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Nestle Case Study

Essay by   •  April 22, 2012  •  Case Study  •  524 Words (3 Pages)  •  1,452 Views

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Like their competitors, Nestle's competitive landscape is characterised not only by their global nature, but by the globalisation of product markets. They must maintain high levels of strategic flexibility as a whole and as individual strategic business units in order to keep up with the multiple product strategies that their truly global brand requires. Nestle must simultaneously manage a portfolio of brands that vary from low cost to high end food stuffs. The nature of the food industry means that growth is low and although food markets will never truly experience a decline phase, ambitious expansion strategies are required to keep the profits rolling in. This is a matter of where the global food industry profit pools lie. Nestle has found the largest pools to be in the related areas of product development and R&D which have recently become the centre of their organic growth strategies. Outside of these profit pools, Nestle and its competitors have little opportunity for significant growth and must leverage every last possible resource and capability they have to keep their heads above water. When playing with companies this large, the only true solution here is to take advantage of the economies of scale that arise from improvements in technology and market knowledge.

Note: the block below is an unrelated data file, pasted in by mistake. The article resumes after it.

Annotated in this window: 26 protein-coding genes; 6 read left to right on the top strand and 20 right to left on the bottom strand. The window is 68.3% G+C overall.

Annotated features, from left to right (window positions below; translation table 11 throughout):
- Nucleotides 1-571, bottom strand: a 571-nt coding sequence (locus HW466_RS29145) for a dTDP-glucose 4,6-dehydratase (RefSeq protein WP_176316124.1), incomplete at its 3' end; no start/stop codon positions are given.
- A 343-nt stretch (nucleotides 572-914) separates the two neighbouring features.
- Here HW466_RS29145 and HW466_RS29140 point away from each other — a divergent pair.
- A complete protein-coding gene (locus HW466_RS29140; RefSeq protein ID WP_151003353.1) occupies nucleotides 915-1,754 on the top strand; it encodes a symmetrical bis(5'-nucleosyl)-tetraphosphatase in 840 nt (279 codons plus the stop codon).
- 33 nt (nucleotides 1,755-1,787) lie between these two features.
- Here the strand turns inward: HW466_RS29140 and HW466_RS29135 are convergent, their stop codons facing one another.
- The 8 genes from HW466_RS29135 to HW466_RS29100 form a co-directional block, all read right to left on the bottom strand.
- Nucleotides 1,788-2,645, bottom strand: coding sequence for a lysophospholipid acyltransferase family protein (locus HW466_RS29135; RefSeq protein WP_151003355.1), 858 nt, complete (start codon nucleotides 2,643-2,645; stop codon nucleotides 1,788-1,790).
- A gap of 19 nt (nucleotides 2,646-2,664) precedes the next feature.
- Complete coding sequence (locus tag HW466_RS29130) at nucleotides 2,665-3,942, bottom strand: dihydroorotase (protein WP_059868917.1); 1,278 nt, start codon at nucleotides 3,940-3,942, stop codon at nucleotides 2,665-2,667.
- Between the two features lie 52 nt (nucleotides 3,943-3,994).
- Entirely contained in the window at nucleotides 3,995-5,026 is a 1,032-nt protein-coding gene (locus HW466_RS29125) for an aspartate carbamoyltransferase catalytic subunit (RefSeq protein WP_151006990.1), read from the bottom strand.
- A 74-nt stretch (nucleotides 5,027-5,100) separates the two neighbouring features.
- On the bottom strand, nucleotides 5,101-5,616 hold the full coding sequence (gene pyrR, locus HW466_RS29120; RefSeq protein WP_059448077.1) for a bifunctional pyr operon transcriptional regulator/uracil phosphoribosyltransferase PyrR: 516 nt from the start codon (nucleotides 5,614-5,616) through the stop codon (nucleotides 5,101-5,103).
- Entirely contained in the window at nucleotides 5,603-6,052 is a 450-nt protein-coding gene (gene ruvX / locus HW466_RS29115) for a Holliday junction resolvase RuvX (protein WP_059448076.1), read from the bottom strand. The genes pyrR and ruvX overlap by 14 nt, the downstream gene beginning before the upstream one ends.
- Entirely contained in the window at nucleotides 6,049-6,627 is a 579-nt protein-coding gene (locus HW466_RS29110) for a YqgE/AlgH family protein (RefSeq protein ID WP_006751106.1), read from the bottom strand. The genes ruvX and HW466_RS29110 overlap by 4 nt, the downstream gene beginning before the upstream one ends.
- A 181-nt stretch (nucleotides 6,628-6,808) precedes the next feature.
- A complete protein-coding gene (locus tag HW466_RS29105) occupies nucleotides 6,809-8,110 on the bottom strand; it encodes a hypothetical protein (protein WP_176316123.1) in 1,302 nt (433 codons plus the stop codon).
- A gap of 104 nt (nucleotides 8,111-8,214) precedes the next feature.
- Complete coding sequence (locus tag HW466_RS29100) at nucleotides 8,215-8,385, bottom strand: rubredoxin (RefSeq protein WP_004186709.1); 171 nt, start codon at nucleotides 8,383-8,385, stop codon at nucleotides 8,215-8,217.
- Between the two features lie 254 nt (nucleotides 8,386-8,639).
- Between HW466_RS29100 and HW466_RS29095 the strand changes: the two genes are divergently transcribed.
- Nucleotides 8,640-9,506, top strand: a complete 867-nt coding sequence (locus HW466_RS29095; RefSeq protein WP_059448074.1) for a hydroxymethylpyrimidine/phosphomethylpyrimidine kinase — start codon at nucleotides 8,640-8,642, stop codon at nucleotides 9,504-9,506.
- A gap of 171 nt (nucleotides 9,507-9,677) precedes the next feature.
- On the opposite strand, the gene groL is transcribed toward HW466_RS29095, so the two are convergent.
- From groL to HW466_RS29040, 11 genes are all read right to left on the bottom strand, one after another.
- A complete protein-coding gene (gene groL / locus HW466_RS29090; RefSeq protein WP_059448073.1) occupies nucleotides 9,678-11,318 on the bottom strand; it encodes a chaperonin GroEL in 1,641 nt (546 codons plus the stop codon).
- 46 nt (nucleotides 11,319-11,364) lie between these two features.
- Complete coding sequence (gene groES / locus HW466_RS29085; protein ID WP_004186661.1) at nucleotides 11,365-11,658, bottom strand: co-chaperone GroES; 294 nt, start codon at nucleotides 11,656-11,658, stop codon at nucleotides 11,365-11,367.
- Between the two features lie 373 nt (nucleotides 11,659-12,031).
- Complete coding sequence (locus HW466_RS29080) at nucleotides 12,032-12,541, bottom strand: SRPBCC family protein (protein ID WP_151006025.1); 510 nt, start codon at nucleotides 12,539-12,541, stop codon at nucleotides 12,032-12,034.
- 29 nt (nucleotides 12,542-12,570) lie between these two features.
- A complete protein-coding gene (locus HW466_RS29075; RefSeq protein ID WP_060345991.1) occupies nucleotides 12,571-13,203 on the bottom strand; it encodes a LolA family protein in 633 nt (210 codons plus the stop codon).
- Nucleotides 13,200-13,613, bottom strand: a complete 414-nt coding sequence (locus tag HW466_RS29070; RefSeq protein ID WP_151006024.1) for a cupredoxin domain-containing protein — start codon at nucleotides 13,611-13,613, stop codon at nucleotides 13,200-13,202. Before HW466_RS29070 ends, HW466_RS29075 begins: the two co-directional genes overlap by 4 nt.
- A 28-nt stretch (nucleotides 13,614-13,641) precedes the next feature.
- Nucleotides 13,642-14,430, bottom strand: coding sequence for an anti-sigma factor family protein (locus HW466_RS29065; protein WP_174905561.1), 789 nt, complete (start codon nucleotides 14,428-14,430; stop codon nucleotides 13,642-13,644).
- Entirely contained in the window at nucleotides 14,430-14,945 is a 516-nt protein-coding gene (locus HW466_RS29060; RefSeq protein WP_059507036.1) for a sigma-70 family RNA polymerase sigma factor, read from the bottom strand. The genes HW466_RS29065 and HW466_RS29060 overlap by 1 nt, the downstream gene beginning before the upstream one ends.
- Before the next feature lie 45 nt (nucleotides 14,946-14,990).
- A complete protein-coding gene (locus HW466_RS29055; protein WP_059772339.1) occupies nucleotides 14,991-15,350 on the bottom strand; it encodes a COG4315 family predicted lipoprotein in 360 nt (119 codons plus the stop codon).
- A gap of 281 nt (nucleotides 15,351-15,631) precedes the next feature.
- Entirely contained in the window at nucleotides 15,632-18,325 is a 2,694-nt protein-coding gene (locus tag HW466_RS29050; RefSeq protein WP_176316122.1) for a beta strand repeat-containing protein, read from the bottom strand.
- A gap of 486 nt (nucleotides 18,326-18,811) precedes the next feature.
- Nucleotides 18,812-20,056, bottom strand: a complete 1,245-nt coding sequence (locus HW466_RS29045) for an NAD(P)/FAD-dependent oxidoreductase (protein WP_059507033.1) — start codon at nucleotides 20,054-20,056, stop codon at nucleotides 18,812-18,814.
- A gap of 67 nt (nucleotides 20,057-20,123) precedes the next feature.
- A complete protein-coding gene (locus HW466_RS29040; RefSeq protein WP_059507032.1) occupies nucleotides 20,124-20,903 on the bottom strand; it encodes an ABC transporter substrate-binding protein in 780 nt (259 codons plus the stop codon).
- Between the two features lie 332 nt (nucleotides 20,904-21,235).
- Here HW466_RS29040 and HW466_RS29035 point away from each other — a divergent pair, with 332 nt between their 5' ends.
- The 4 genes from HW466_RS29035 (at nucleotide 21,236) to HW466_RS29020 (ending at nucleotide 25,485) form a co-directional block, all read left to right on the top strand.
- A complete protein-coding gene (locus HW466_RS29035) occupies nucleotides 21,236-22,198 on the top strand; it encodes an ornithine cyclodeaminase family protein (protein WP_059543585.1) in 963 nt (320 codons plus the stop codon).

These are perhaps the areas where Nestle's aggressive acquisition strategy over the 90's has helped them the most. By growing the parent company by such a significant percent, they have bought access to many markets for their existing products as well as having acquired large amounts of industry skills and knowledge. It is now their task to maintain this successful streak and branch out in their acquisitions before organic growth dries up entirely. Although they have recently focused on spurring internal growth with minimal acquisitions, the time has come to acknowledge that all areas in which they are currently competent are soon going to dry up of fresh opportunities. The remedy to this is for Nestle to identify the areas in which they underperform, and spend some time and capital developing those resources so that they can be considered some of the companies many core competencies.

However, the very nature of business acquisitions implies there will be at least some hostility towards the new parent company. This can cause large amounts of friction and cause synergy break downs among both the business and parent after an acquisition has taken place. Nestle used a simple system of patient integration in order to manage the culture shock problem, but it comes at the expense of rapid consolidation of resources into the parent. All the time that a new business spends resisting their corporate parents represents the loss of money and skills that may have been put to value-creating uses otherwise.

Another big issue - one that Nestle had become familiar with - is the absorption and retainment of business structure that is excess to the needs

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